Every offseason report on Breshad Perriman was positive after last season's prolonged recovery from a PCL sprain and surgery. Beat writers were impressed by how fluidly he was running in OTAs and noted his burst and separation on deep routes. Optimism turned quickly sour when Perriman suffered another sprain to the same knee late last week. This time, the Baltimore medical staff was concerned about Perriman's ACL.
Perriman's exam and MRI studies did not clearly show the extent of his injury. The Baltimore medical staff clearly felt Perriman's knee was stable enough to consider rehab. If not, they would have immediately recommended surgery. Though it's rare, it can be difficult to provide a clear prognosis for partial ACL tears without actually visualizing the ligament. And Perriman needed certainty. So, on Tuesday, Perriman underwent arthroscopic surgery to look at the ACL and decide whether he would need an ACL reconstruction or try to rehab his knee without surgery.
Dr. James Andrews chose the latter path, injecting the area around the injured ligament with stem cells to stimulate healing rather than reconstructing the ligament. Given the alternative -- reconstruction would mean 6-9 months of rehabilitation and almost certainly another lost season for Perriman -- today's action was (rightfully) reported in a very optimistic light. But although Perriman now has a chance to return for the 2016 season, it's still too early to know with any certainty if he actually can return.
Most athletes with partial ACL tears will require ligament reconstruction. It's rare for the ACL to have such minimal damage that the knee joint remains stable. It's a small ligament required to do a very important job. When there's enough force to damage the ACL, it usually is fully torn or damaged significantly enough it may as well have been fully torn. Perriman's ligament was damaged enough for multiple orthopedic surgeons to feel compelled to look at the ligament to decide it's fate. And while the NFL's most trusted set of eyes -- Dr. James Andrews -- felt the knee was stable enough to rehab, he still elected to inject with stem cells to assist in healing the damaged ligament.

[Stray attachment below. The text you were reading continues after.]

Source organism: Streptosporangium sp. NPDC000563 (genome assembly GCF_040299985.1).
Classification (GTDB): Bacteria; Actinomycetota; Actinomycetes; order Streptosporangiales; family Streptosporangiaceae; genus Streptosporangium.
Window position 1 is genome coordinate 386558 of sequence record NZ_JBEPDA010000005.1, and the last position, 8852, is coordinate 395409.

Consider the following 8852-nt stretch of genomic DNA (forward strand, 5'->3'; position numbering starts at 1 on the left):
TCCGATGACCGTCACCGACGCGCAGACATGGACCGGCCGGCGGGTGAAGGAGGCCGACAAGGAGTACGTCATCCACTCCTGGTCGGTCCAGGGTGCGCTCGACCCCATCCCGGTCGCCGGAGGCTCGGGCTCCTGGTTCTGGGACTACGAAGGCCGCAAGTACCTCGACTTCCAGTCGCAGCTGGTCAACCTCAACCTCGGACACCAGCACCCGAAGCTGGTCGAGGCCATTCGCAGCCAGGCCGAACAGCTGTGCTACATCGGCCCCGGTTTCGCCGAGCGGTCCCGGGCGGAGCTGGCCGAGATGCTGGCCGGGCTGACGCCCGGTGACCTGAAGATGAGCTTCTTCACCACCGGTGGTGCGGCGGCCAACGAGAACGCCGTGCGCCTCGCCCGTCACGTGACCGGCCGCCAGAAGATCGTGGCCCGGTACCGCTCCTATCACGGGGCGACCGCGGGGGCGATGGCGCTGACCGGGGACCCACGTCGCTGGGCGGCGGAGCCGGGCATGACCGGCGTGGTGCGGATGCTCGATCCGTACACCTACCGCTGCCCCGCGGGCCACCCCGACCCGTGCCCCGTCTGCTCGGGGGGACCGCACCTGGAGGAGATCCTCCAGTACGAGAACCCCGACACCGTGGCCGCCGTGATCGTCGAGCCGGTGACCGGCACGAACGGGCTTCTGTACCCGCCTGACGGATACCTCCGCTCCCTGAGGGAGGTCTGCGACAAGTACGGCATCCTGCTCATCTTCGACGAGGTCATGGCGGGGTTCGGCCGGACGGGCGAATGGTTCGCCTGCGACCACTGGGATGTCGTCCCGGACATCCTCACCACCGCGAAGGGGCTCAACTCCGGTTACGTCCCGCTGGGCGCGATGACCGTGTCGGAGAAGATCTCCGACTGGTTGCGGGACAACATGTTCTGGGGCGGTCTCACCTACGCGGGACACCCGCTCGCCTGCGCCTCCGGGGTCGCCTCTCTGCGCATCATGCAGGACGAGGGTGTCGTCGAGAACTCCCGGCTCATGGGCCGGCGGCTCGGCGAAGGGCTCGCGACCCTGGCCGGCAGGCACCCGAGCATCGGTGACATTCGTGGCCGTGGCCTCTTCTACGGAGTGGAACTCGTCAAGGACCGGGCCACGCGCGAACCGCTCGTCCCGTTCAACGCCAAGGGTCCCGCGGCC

A skeptic, then, might ask:
Is the stem cell injection and rehab seen as Perriman's only chance at a return in 2016 and worth a shot? Or does Perriman's medical team strongly believe his injury can be rehabbed successfully with the aid of stem cells?
It is, of course, impossible to answer that question today. But I think there's good reason to remain skeptical. The ACL has to heal for Perriman to return to play this season. Stem cell injections are promising but not universally successful. Perriman has already had a frustratingly difficult rehab with a ligament in the same knee. That injury eventually required surgery. While PCL sprains and partial ACL tears are different injuries with different sets of possible complications, last year's struggles are likely to lead to extreme caution from the Baltimore medical staff.
There are instances of successful rehab of partial ACL tears. Kiko Alonso, another Dr. Andrews patient, beat the odds last year and returned six weeks after spraining his previously reconstructed ACL. Many players have later required surgery, however.
Expect the Ravens to be careful with Perriman, who is very likely to start the season on the PUP list. The Baltimore medical staff will not clear him for contact unless they are fully convinced Perriman's knee joint is stable and his surrounding muscles have regained full strength. There's no chance they'll put his knee in harm's way and risk additional injury (other ligament tears, meniscus injury, cartilage injury) until there's no concern. Whether he can successfully rehab and return for training camp is very much unknown. Despite all the optimism today, no national media member would say more than "expected to be ready for the regular season."
I hope to see Perriman return during training camp or early in the regular season. He would join Alonso as a strong recent positive data point in partial ACL injuries and stem cell treatment. But there's still good reason for caution as Perriman progresses through his rehab.
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